The other detainee, who was a Saudi, he spoke quite good English. He made clear his desire that he had no counsel whatsoever. It is my understanding, simply through hearsay at this point, that he has since become eligible for release, but I have no idea whether he's receiving any representation.

Well, Bob Rachlin, you know, memories are short, and we should remind folks that Guantanamo was set up in the wake of the 911 attacks. And I wonder if you'll agree or disagree when I say that it's been kind of a hard sell to get most Americans to care about conditions for detainees at Guantanamo over the past 20 years. If that's true, can you explain why they should?

Well, was it a hard sell? Certainly, I think it was. Should they care? Yes, they should. There are two problems it seems to me. The military cast a very wide net in attempting to apprehend people who were involved in activities against the United States. But it was generally believed that the military was paying a bounty to locals to finger individuals who were supposedly engaged in conspiratorial activities against the United States. The result, I think, was that there were many people down there who never should have been there in the first place.

The other major problem that I saw: it never seemed to me adequately explained why some of these individuals could not have been tried in a United States court in the United States. There was talk about security, about safety, but the fact of the matter was a lone detainee who has no weapons, who is brought to a secure facility in the United States for incarceration, pending trial, would pose no danger to anybody.

I think it's high time, I mean, very high time that this facility were closed. And that Guantanamo went back to being simply a Caribbean outpost for the United States Navy.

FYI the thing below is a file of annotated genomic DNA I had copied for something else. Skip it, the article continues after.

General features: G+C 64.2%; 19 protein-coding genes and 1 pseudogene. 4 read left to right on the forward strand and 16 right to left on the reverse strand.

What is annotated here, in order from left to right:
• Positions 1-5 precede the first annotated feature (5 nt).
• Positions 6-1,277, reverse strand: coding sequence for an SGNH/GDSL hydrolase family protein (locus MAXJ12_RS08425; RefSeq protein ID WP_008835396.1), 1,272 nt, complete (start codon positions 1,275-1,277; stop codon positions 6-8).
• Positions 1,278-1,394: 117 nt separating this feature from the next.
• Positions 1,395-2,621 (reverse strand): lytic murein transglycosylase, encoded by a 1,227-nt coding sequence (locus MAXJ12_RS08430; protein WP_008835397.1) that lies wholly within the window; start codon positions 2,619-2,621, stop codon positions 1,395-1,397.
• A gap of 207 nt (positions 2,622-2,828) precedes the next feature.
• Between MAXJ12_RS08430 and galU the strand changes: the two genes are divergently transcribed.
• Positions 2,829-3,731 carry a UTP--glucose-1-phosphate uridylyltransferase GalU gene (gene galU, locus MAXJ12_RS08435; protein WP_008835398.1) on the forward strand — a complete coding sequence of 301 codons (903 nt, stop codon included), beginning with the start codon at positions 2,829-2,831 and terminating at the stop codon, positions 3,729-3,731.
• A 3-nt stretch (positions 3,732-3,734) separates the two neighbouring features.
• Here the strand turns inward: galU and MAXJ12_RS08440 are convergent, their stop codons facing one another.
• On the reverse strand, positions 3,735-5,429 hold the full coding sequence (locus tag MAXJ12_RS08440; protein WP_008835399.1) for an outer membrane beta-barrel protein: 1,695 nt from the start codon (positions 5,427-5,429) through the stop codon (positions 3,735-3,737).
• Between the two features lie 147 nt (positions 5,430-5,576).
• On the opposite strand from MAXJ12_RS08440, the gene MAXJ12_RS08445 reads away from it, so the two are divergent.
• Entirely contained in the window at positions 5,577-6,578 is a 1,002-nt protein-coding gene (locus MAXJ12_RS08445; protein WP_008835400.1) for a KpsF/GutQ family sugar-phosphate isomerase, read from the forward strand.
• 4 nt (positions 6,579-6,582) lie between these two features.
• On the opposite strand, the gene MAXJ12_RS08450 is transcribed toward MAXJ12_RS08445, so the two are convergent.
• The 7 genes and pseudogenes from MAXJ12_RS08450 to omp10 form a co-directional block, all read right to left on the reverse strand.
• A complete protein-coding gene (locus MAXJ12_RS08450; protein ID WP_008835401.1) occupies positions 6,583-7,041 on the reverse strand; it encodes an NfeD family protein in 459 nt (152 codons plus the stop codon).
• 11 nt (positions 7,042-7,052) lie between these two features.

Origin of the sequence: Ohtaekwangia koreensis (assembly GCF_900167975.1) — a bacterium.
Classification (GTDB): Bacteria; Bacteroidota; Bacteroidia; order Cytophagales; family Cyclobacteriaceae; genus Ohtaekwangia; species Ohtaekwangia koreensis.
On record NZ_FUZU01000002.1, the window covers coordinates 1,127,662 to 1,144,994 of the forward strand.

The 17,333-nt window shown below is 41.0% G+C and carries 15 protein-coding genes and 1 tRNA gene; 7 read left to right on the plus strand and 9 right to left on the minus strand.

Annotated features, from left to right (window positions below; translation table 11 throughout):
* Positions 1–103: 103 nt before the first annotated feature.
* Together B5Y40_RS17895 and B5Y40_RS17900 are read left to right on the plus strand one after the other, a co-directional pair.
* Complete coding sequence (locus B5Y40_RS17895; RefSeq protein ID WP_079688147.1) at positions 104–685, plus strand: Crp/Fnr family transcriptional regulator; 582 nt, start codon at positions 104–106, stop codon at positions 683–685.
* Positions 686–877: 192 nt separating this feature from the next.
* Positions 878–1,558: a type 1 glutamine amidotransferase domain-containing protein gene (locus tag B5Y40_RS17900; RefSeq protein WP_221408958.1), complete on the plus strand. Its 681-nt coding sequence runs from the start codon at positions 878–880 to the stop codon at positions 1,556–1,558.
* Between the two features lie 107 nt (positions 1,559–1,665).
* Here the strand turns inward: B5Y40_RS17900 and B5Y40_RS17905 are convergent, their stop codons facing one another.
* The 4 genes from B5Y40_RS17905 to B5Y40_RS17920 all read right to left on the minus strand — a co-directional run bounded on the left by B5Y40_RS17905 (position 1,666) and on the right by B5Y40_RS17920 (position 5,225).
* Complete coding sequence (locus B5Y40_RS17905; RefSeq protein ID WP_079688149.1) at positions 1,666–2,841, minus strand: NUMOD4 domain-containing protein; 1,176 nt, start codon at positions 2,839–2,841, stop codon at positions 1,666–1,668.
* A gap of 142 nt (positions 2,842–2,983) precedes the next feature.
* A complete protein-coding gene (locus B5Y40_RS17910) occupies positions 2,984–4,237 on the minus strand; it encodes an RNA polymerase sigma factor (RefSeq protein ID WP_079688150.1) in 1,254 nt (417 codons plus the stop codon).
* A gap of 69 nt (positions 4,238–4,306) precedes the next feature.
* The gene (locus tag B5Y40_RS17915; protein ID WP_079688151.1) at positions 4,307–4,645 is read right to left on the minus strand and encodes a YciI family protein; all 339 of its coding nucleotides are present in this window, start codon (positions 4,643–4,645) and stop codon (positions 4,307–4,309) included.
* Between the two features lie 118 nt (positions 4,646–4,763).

Robert Rachlin

The other thing that I find pretty striking about this is that — and you alluded to this a little bit, I think, with one of the the people that you were talking about representing — is that some of these detainees, not all of them, but some were being held at Guantanamo without ever being charged with a specific crime. And I just wonder how that survived a legal challenge, I assume, when U.S. law does not permit people to be held without charges?

That's a very, very good question. There was a Supreme Court case that did hold that these detainees were entitled to the protections of the Fifth and 14th Amendments, which means they were entitled to due process. The idea of holding somebody for now we're talking 10, 20 years without charges would be intolerable. However, charges were, in many cases, preferred — that is they were made and made early on. The problem was that there were no trials. So people were sitting there year after year with charges pending against them. But the military commission system hadn't gotten around to proceeding with them.

Well, 20 years on, how do you feel personally about Guantanamo still being opened in the year 2022?

I think it's high time, I mean, very high time that this facility were closed. And that Guantanamo went back to being simply a Caribbean outpost for the United States Navy. I know that President Obama had wanted to close it. There was a lot of political pushback about that. And that did not happen. And it would probably be the same thing today. There's a very small population there compared to when I was there. I don't know the exact population but I believe it's quite small, probably under 20 at this point.

Disclosure: Downs Rachlin, Martin is an underwriter of Vermont Public.

Have questions, comments, or concerns? Send us a message or tweet your thoughts to @mwertlieb.